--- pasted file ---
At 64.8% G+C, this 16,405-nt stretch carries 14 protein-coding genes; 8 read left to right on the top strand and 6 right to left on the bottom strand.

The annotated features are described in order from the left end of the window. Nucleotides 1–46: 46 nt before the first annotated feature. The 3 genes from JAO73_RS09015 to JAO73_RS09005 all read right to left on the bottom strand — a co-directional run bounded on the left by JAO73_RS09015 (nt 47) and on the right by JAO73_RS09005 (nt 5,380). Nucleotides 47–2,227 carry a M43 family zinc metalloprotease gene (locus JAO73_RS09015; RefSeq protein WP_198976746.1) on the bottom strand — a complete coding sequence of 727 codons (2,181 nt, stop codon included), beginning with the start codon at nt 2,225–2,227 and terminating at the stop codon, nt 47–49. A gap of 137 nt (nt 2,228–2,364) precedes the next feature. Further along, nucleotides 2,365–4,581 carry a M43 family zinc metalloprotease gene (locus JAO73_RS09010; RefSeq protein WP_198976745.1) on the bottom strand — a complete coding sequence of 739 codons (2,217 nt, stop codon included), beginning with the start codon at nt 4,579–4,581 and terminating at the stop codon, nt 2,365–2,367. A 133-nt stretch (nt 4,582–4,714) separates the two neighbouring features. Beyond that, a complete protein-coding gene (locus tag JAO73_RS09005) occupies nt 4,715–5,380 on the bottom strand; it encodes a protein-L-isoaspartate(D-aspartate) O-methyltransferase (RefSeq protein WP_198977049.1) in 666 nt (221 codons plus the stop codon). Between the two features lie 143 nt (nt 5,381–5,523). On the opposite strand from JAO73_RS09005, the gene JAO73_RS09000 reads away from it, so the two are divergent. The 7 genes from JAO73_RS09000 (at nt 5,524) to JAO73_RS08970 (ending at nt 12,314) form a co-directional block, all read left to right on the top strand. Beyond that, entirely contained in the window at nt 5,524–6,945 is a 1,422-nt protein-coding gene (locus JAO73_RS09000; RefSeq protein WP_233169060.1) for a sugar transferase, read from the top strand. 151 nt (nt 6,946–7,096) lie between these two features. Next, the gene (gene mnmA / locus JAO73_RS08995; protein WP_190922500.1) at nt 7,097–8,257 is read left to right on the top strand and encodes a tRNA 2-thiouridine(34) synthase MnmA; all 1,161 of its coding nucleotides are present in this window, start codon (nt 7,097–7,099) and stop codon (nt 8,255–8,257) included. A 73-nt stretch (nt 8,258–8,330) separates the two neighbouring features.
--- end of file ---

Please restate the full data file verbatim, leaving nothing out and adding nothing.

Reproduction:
At 64.8% G+C, this 16,405-nt stretch carries 14 protein-coding genes; 8 read left to right on the top strand and 6 right to left on the bottom strand.

The annotated features are described in order from the left end of the window. Nucleotides 1–46: 46 nt before the first annotated feature. The 3 genes from JAO73_RS09015 to JAO73_RS09005 all read right to left on the bottom strand — a co-directional run bounded on the left by JAO73_RS09015 (nt 47) and on the right by JAO73_RS09005 (nt 5,380). Nucleotides 47–2,227 carry a M43 family zinc metalloprotease gene (locus JAO73_RS09015; RefSeq protein WP_198976746.1) on the bottom strand — a complete coding sequence of 727 codons (2,181 nt, stop codon included), beginning with the start codon at nt 2,225–2,227 and terminating at the stop codon, nt 47–49. A gap of 137 nt (nt 2,228–2,364) precedes the next feature. Further along, nucleotides 2,365–4,581 carry a M43 family zinc metalloprotease gene (locus JAO73_RS09010; RefSeq protein WP_198976745.1) on the bottom strand — a complete coding sequence of 739 codons (2,217 nt, stop codon included), beginning with the start codon at nt 4,579–4,581 and terminating at the stop codon, nt 2,365–2,367. A 133-nt stretch (nt 4,582–4,714) separates the two neighbouring features. Beyond that, a complete protein-coding gene (locus tag JAO73_RS09005) occupies nt 4,715–5,380 on the bottom strand; it encodes a protein-L-isoaspartate(D-aspartate) O-methyltransferase (RefSeq protein WP_198977049.1) in 666 nt (221 codons plus the stop codon). Between the two features lie 143 nt (nt 5,381–5,523). On the opposite strand from JAO73_RS09005, the gene JAO73_RS09000 reads away from it, so the two are divergent. The 7 genes from JAO73_RS09000 (at nt 5,524) to JAO73_RS08970 (ending at nt 12,314) form a co-directional block, all read left to right on the top strand. Beyond that, entirely contained in the window at nt 5,524–6,945 is a 1,422-nt protein-coding gene (locus JAO73_RS09000; RefSeq protein WP_233169060.1) for a sugar transferase, read from the top strand. 151 nt (nt 6,946–7,096) lie between these two features. Next, the gene (gene mnmA / locus JAO73_RS08995; protein WP_190922500.1) at nt 7,097–8,257 is read left to right on the top strand and encodes a tRNA 2-thiouridine(34) synthase MnmA; all 1,161 of its coding nucleotides are present in this window, start codon (nt 7,097–7,099) and stop codon (nt 8,255–8,257) included. A 73-nt stretch (nt 8,258–8,330) separates the two neighbouring features.